11/28/2005 9:49 pm (et) ks: Good GRIEF!! Didn't this section make you wish you'd been there with a video cam so you could set everyone straight? The speculation and theories were something to read. :)

11/28/2005 9:49 pm (et) mobile_96: A head scratcher, thats for sure.

11/28/2005 9:51 pm (et) Basecat: One thing I gleaned from this, if you want to go see the copy in the Library of Congress, I guess you can inspect it with a librarian by your side. Other than that...snoozeville here.

11/28/2005 9:51 pm (et) mobile_96: Base, I understand Wills investigating like he did, I've used a microscope studying markings on stamps, trying to figure what position it occupied on a sheet.

11/28/2005 9:52 pm (et) Basecat: Mobile...Did not have a problem with his investigating, but he sure took a dragged out way to describe what he found.

11/28/2005 9:52 pm (et) amhistoryguy: It kind of re emphasized the importance of the speech to me. It became so important even then, that EVERY word needed to be correct. The brevity probably contributed to what was actually said resulting in discrepancies.

11/28/2005 9:53 pm (et) ks: The thought that, if people wanted another copy of the speech that Lincoln himself might have to copy it amused me. Base, I didn't snooze here. It's that detail of who fought where from what unit enfilading what regiment that puts me in a coma. ;) This I rather enjoyed. And to think that possibly Lincoln revised a later copy by what the NEWSPAPERS reported him as having said blew my mind.

11/28/2005 9:54 pm (et) amhistoryguy: Kind of surprised that Wills did not include Rev. Stockton's rather lengthy prayer.

11/28/2005 9:54 pm (et) mobile_96: Mine too KS, first time I'd ever heard this.

11/28/2005 9:55 pm (et) mobile_96: Same here amhg.

11/28/2005 9:55 pm (et) Basecat: OK...will say something positive, and shows how different the world is today...we here and see speeches all of the time, and yet back then...only 4 correspondents were there to write down exactly what he said...Can understand why Abe would revise what the newspapers reported him as saying.

11/28/2005 9:55 pm (et) ks: Have you read the prayer elsewhere, AHG?

11/28/2005 9:57 pm (et) ks: Only 4 correspondents and if they consulted his handwritten text it wouldn't matter as he may have departed from same....whoa. I was IN to this section. ;)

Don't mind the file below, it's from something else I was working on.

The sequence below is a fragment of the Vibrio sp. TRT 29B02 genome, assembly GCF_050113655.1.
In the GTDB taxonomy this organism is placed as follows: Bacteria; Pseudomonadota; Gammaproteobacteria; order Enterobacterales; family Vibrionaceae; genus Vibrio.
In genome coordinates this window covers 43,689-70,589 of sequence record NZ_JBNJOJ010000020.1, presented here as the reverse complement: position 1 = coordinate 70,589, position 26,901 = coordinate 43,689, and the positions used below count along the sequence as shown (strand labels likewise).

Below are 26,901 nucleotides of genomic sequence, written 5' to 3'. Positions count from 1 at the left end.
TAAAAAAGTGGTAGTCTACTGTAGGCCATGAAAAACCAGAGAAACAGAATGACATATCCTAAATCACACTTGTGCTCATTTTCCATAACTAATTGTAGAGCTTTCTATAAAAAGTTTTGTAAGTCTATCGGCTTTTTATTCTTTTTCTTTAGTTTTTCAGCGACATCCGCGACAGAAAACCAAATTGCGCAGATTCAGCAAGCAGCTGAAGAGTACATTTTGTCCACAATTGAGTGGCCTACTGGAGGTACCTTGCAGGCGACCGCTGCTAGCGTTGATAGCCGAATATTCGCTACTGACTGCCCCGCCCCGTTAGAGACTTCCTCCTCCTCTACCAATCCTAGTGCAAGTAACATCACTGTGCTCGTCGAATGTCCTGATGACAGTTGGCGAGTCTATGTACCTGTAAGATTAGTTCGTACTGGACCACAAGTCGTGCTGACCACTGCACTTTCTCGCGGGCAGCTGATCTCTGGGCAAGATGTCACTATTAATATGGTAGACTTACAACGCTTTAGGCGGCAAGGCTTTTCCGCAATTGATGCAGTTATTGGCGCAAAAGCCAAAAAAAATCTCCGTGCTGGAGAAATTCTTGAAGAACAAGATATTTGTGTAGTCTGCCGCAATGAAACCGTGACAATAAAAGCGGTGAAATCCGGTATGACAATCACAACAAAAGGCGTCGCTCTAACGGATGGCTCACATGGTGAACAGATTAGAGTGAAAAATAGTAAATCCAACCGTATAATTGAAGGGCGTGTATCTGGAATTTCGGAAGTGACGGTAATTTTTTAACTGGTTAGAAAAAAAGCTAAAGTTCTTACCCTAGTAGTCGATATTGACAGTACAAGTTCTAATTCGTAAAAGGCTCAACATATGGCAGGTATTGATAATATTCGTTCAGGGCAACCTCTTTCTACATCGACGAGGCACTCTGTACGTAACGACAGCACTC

11/28/2005 9:57 pm (et) mobile_96: Maybe they got parts of it wrong, and he only 'fixed' it.

11/28/2005 9:58 pm (et) amhistoryguy: Yes, Rev. Stockton's prayer can be found at - http://www.addictsports.com/baseball/printthread.php?t=45333

11/28/2005 9:58 pm (et) mobile_96: Wonder if they compared notes afterwards.

11/28/2005 9:59 pm (et) ks: Maybe. Who knows? I'll just have to wait for my time with that "time bubble", mobile. ;) Anything else on Appendix I.? If not, it's on to Appendix II. Where He Said It: The Site.

11/28/2005 10:01 pm (et) Basecat: As for the site...am in agreement with the Harrison theory, and hard to believe that the podium would have been in the center of the newly dug graves.

11/28/2005 10:02 pm (et) ks: So Basecat IS there a marker at the site where Harrison says Lincoln would have been standing?

11/28/2005 10:02 pm (et) ks: That section became confusing to me. I'm not complaining. Still found it interesting. Nothing some time to walk in the cemetery won't solve. :)

11/28/2005 10:03 pm (et) Basecat: ks...Hate to say it, but was there all last weekend, and only walked around in there after dark. BTW...always have had a problem with the fence that separtes the 2 cemeteries...but that's just me.

11/28/2005 10:05 pm (et) ks: Was that a YES, NO or a "I don't know."??

11/28/2005 10:07 pm (et) Basecat: Can take you folks back there and show you where the site is...and it is very accessible from the Evergreen Cemetery Gate.

11/28/2005 10:08 pm (et) amhistoryguy: Looking at the photos in Frassanito, it seems evident that the podium is not among the graves. Also found it amusing that there was a sign at the civilian cemetery, it had been there before the battle, that proclaimed that the discharge of weapons would be punished to the full extent of the law.

11/28/2005 10:08 pm (et) ks: Okay. Lovely. I'll take you up on it. :) But is there a marker at the site?

11/28/2005 10:08 pm (et) Basecat: amhg...Sign was there before the battle.

11/28/2005 10:09 pm (et) Basecat: ks...Next time I am down there, I will look, and know I will be down there prior to Muster 2006.

11/28/2005 10:10 pm (et) amhistoryguy: That's what is amusing about the sign Basecat.

11/28/2005 10:11 pm (et) ks: Have seen the sign pointed out in some publication. Don't have Frassinito, so it wasn't there. Very ironic.

11/28/2005 10:12 pm (et) Basecat: amhg...LOL...and soldiers who found themselves up there made mention of the irony of the sign when they saw it.

11/28/2005 10:15 pm (et) ks: To finish this book will require reading 50-some pages. Basecat, you can FINALLY read Everett's text. Are we in agreement to finish this puppy next week?

11/28/2005 10:15 pm (et) amhistoryguy: Let's do it !

11/28/2005 10:15 pm (et) Basecat: amhg....My bad...read yours the wrong way...This is what happens when I skim.

11/28/2005 10:16 pm (et) CWgal: I am ks.

11/28/2005 10:16 pm (et) mobile_96: No problem here.

11/28/2005 10:16 pm (et) Basecat: ks...Yes...am all for finishing next week. Both books, and then all will be assigned a short paper on what they did over the Holiday break on Sundays and Mondays..;)

11/28/2005 10:17 pm (et) ks: Then it's a PLAN. Finish reading for next week. Vickie, dear...now you try to find that nice calm, quiet, warm corner. Okay? ;)

11/28/2005 10:18 pm (et) Vickie: I certainly will ks :-) Looking forward to reading Everett's speech